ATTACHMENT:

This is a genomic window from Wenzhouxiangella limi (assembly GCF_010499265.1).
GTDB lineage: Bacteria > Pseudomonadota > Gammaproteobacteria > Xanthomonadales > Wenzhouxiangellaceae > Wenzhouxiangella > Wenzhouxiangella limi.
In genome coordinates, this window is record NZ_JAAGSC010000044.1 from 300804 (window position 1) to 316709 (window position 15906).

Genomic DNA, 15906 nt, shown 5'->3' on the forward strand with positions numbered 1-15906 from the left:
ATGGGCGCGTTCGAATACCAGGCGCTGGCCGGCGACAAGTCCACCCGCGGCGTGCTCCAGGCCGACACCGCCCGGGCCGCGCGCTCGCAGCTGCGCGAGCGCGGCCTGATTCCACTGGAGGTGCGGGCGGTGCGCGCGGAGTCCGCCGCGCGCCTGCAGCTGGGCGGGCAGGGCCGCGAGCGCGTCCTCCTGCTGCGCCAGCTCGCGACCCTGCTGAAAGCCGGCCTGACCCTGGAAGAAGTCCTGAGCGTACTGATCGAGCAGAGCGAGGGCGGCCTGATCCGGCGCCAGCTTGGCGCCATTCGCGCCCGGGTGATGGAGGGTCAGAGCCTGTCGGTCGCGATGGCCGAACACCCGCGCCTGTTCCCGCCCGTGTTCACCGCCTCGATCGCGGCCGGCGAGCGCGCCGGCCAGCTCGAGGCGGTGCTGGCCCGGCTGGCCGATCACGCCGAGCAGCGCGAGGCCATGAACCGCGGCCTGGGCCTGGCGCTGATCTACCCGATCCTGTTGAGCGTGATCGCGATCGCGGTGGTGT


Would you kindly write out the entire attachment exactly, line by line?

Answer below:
This is a genomic window from Wenzhouxiangella limi (assembly GCF_010499265.1).
GTDB lineage: Bacteria > Pseudomonadota > Gammaproteobacteria > Xanthomonadales > Wenzhouxiangellaceae > Wenzhouxiangella > Wenzhouxiangella limi.
In genome coordinates, this window is record NZ_JAAGSC010000044.1 from 300804 (window position 1) to 316709 (window position 15906).

Genomic DNA, 15906 nt, shown 5'->3' on the forward strand with positions numbered 1-15906 from the left:
ATGGGCGCGTTCGAATACCAGGCGCTGGCCGGCGACAAGTCCACCCGCGGCGTGCTCCAGGCCGACACCGCCCGGGCCGCGCGCTCGCAGCTGCGCGAGCGCGGCCTGATTCCACTGGAGGTGCGGGCGGTGCGCGCGGAGTCCGCCGCGCGCCTGCAGCTGGGCGGGCAGGGCCGCGAGCGCGTCCTCCTGCTGCGCCAGCTCGCGACCCTGCTGAAAGCCGGCCTGACCCTGGAAGAAGTCCTGAGCGTACTGATCGAGCAGAGCGAGGGCGGCCTGATCCGGCGCCAGCTTGGCGCCATTCGCGCCCGGGTGATGGAGGGTCAGAGCCTGTCGGTCGCGATGGCCGAACACCCGCGCCTGTTCCCGCCCGTGTTCACCGCCTCGATCGCGGCCGGCGAGCGCGCCGGCCAGCTCGAGGCGGTGCTGGCCCGGCTGGCCGATCACGCCGAGCAGCGCGAGGCCATGAACCGCGGCCTGGGCCTGGCGCTGATCTACCCGATCCTGTTGAGCGTGATCGCGATCGCGGTGGTGT